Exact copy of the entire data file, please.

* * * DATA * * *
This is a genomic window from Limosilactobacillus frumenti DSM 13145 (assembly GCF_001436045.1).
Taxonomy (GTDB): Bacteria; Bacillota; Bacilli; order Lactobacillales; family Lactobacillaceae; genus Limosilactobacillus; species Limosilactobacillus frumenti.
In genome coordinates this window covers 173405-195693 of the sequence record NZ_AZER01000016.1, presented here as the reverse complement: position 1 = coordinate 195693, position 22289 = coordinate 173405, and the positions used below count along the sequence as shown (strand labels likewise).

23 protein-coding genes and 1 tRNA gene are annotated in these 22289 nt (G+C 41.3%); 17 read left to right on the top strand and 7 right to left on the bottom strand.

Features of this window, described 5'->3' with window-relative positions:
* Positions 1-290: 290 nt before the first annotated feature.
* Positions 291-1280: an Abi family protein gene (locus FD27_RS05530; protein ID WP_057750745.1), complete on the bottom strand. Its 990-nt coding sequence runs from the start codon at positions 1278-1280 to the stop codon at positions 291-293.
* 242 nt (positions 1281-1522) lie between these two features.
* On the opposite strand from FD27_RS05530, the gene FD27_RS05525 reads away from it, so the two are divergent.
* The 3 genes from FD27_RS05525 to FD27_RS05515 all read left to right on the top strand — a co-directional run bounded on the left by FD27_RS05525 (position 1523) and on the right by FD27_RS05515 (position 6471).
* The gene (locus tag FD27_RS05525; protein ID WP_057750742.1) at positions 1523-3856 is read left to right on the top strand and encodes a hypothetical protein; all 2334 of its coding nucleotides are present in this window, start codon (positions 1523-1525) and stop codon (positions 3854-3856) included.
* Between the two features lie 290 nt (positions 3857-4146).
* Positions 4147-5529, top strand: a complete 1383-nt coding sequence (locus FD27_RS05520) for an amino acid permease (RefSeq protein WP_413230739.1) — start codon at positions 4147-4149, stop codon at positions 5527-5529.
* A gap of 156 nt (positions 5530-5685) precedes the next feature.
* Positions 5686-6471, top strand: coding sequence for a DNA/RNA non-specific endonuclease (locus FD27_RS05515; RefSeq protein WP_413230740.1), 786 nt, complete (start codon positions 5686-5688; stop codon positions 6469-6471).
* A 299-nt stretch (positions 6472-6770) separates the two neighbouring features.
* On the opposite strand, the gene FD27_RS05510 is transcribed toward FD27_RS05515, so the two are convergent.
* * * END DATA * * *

This is a genomic window from Limosilactobacillus frumenti DSM 13145 (assembly GCF_001436045.1).
Taxonomy (GTDB): Bacteria; Bacillota; Bacilli; order Lactobacillales; family Lactobacillaceae; genus Limosilactobacillus; species Limosilactobacillus frumenti.
In genome coordinates this window covers 173405-195693 of the sequence record NZ_AZER01000016.1, presented here as the reverse complement: position 1 = coordinate 195693, position 22289 = coordinate 173405, and the positions used below count along the sequence as shown (strand labels likewise).

23 protein-coding genes and 1 tRNA gene are annotated in these 22289 nt (G+C 41.3%); 17 read left to right on the top strand and 7 right to left on the bottom strand.

Features of this window, described 5'->3' with window-relative positions:
* Positions 1-290: 290 nt before the first annotated feature.
* Positions 291-1280: an Abi family protein gene (locus FD27_RS05530; protein ID WP_057750745.1), complete on the bottom strand. Its 990-nt coding sequence runs from the start codon at positions 1278-1280 to the stop codon at positions 291-293.
* 242 nt (positions 1281-1522) lie between these two features.
* On the opposite strand from FD27_RS05530, the gene FD27_RS05525 reads away from it, so the two are divergent.
* The 3 genes from FD27_RS05525 to FD27_RS05515 all read left to right on the top strand — a co-directional run bounded on the left by FD27_RS05525 (position 1523) and on the right by FD27_RS05515 (position 6471).
* The gene (locus tag FD27_RS05525; protein ID WP_057750742.1) at positions 1523-3856 is read left to right on the top strand and encodes a hypothetical protein; all 2334 of its coding nucleotides are present in this window, start codon (positions 1523-1525) and stop codon (positions 3854-3856) included.
* Between the two features lie 290 nt (positions 3857-4146).
* Positions 4147-5529, top strand: a complete 1383-nt coding sequence (locus FD27_RS05520) for an amino acid permease (RefSeq protein WP_413230739.1) — start codon at positions 4147-4149, stop codon at positions 5527-5529.
* A gap of 156 nt (positions 5530-5685) precedes the next feature.
* Positions 5686-6471, top strand: coding sequence for a DNA/RNA non-specific endonuclease (locus FD27_RS05515; RefSeq protein WP_413230740.1), 786 nt, complete (start codon positions 5686-5688; stop codon positions 6469-6471).
* A 299-nt stretch (positions 6472-6770) separates the two neighbouring features.
* On the opposite strand, the gene FD27_RS05510 is transcribed toward FD27_RS05515, so the two are convergent.